So you’ve finally finished writing your urban fiction novel. You even took it a step further and had it edited (because you are serious about your craft) and now you’re thinking “Now What?” Do you give it a swing with a traditional urban publishing house or do you pay for self publishing? Decisions, decisions well before you even think about submitting to the big boys in urban publishing you first need to know what they expect from you. Every publishing house is different, which means they all have different requirements. Though they vary there is a few requirements that are standard practice with most of them. Below is a list along with explanation of each requirement and how not following one of them will surely get your manuscript thrown into the trash.

Query Letter

Most urban publishers and traditional publishing houses generally want a query letter. Query letters are formal introductions of you and your work, without this type of letter you are considered a solicitor. unsolicited work is equal to receiving a telemarketing call during dinner time, unwelcome. A great query letter will have your contact information (generally at the top left hand corner) include name, address, email address and best contact number. It should also include a brief intro stating who you are, if you have been previously published and a brief summary of your title. Your final paragraph should be brief explaining why you think their publishing house is a good fit for you. You’re a writer but please keep it brief it should never go beyond one page or you may lose your audience.

Sample Chapters

Sending sample chapters can be tricky and you should only send the recommended amount. Never and I do mean NEVER send your entire manuscript without being asked. I know, I know its great, awesome a pure masterpiece but it will never be read if you send it unsolicited. Generally speaking the first three chapters is acceptable, some companies may request five. Sample chapters can be included with a query letter. Sample chapters are the bait that will catch a big publishing opportunity. Your best work is done in those first three chapters because they have the power to determine if the reader will want more. If after reading the first three chapters the publisher isn’t interested you will either get a rejection letter or no letter at all. Try to eliminate any grammatical, spelling or tone errors in these three chapters. First impressions are usually lasting ones and its hard to do a comeback when someone has already made up their mind about you.


For many of you new or first time authors a synopsis is a condensed version of your story. It tells the publisher beginning, middle and end of your story in two pages or less. It can be difficult to share the ending of your story when shopping around for a publisher but you must do it. One of the many complaints publishing companies have is that authors don’t want to give the ending of their story in fear of it being stolen. That or authors think they will be able to entice the publisher by giving them the beginning and middle but not the end. (A quick word from the wise, well ME don’t do it) Publishers are turned off or more politely annoyed with a synopsis that doesn’t give it away so to speak. Many urban fiction publishers don’t require a synopsis but be prepared if you find one that does.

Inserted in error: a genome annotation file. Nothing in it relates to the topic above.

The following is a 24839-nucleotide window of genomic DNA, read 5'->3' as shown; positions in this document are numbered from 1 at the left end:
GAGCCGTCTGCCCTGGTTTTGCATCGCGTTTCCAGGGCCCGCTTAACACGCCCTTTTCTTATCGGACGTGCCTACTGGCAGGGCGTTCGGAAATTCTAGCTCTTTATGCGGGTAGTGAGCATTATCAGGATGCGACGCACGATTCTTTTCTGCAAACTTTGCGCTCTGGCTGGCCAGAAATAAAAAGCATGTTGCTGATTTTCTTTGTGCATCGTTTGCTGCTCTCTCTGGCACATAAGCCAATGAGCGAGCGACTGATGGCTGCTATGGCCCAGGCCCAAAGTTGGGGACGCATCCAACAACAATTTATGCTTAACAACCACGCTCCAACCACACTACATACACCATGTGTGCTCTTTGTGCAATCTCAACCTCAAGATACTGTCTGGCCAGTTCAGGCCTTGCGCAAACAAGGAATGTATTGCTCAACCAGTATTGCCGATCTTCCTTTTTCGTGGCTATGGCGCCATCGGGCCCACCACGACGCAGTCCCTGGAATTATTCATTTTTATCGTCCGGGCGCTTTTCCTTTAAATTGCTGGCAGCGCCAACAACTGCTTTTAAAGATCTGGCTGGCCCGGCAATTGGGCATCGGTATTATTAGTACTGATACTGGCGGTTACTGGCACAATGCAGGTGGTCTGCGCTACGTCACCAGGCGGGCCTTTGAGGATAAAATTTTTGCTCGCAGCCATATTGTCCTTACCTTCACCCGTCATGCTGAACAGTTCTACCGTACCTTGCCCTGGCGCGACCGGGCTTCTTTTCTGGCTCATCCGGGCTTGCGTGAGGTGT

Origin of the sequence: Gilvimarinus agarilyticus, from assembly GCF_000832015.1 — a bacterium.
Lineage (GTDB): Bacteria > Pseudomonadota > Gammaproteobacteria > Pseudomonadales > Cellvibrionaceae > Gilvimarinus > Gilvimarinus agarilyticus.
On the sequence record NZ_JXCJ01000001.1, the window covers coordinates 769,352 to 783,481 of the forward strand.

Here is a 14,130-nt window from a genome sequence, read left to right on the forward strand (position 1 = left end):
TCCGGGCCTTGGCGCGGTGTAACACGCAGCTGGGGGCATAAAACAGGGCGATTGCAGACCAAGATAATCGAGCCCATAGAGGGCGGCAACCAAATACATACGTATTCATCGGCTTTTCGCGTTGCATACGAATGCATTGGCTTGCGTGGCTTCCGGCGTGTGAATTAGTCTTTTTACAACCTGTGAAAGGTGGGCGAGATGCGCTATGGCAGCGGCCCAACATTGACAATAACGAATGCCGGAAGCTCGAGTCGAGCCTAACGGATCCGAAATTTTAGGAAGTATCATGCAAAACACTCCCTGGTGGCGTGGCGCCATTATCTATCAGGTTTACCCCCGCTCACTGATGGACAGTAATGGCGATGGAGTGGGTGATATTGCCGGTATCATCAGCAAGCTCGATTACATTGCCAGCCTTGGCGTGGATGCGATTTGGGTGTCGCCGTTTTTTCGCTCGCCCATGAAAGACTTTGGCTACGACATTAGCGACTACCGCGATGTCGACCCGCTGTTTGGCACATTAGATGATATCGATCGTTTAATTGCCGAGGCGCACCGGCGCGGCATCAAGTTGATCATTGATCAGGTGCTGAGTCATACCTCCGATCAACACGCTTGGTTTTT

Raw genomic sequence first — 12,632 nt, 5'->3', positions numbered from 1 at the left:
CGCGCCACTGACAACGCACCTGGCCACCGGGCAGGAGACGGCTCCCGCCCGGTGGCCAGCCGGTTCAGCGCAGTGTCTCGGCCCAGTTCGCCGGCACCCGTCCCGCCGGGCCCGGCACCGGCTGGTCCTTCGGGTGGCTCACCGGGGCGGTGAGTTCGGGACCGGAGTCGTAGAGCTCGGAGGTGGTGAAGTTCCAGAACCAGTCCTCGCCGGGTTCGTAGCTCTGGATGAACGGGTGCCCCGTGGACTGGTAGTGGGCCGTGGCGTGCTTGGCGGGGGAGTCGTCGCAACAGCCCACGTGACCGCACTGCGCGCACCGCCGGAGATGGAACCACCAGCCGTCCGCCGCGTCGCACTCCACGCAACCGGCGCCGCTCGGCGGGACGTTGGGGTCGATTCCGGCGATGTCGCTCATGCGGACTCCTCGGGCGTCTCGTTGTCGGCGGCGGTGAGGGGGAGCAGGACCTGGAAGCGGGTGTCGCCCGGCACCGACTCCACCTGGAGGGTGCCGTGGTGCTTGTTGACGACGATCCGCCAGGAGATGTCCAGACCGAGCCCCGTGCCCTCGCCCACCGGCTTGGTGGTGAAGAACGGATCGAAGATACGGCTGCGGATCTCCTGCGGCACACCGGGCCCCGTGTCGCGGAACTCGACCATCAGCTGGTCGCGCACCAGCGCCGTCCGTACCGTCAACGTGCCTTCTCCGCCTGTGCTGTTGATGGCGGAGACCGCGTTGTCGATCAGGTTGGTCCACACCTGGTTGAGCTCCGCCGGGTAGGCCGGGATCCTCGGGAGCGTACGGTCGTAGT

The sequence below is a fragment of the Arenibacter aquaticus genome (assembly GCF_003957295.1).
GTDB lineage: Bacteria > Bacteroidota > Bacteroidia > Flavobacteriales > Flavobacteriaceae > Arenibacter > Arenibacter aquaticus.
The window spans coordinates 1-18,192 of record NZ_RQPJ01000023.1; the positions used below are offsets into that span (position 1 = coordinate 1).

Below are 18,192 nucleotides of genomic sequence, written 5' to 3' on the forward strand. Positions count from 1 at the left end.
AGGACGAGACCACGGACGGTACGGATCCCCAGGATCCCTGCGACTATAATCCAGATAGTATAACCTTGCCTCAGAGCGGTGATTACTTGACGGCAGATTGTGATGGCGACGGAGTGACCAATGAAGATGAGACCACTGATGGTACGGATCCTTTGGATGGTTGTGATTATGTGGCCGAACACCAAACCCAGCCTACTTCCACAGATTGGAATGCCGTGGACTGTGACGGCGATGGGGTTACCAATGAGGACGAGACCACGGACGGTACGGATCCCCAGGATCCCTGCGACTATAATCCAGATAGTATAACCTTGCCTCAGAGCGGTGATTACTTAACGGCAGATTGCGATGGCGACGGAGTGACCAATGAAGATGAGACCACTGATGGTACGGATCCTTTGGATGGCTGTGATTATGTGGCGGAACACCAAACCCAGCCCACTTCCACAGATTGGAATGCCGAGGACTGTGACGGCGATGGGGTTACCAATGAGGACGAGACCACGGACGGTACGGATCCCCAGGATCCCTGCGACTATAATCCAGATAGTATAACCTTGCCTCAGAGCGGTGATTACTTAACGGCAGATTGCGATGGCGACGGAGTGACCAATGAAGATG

One of the most important urban fiction publishing requirements is formatting. Not following this step will provide your manuscript with a one way ticket to the garbage can. Standard formatting means Times New Roman, 12′ font size, double spaced one side of the paper. Margins should be 8.5 x 11 Microsoft word already sets that up for you but double-check before submitting your manuscript.

Word Count

I get a lot of questions about word count for urban fiction novels. 75,000 words generally adds up to about 256 pages which is standard for a fiction novel. First time authors should steer clear of writing anything over 80,000 words. To many words can work against you and not just because your audience may lose interest. Books longer than 80,000 words cost more money to put into print, which equals less money for you in the long run. Unless you are writing a novella you may also want your story to be more than 40,000 words. Having too few words can cause you to be overlooked also.

I hope this list was helpful and that it gets you on the right track for literary success.

  1. Justin says:

    Some great instructions for authors pursuing publishing via traditional publishing houses! In order to avoid the “slush pile,” it’s so important to follow each publishers’ & lit agents’ submission guidelines…

  2. Thank you so much advise well needed I appreciate you.

  3. Great post, really loved it. You may be interested in this novel about witches

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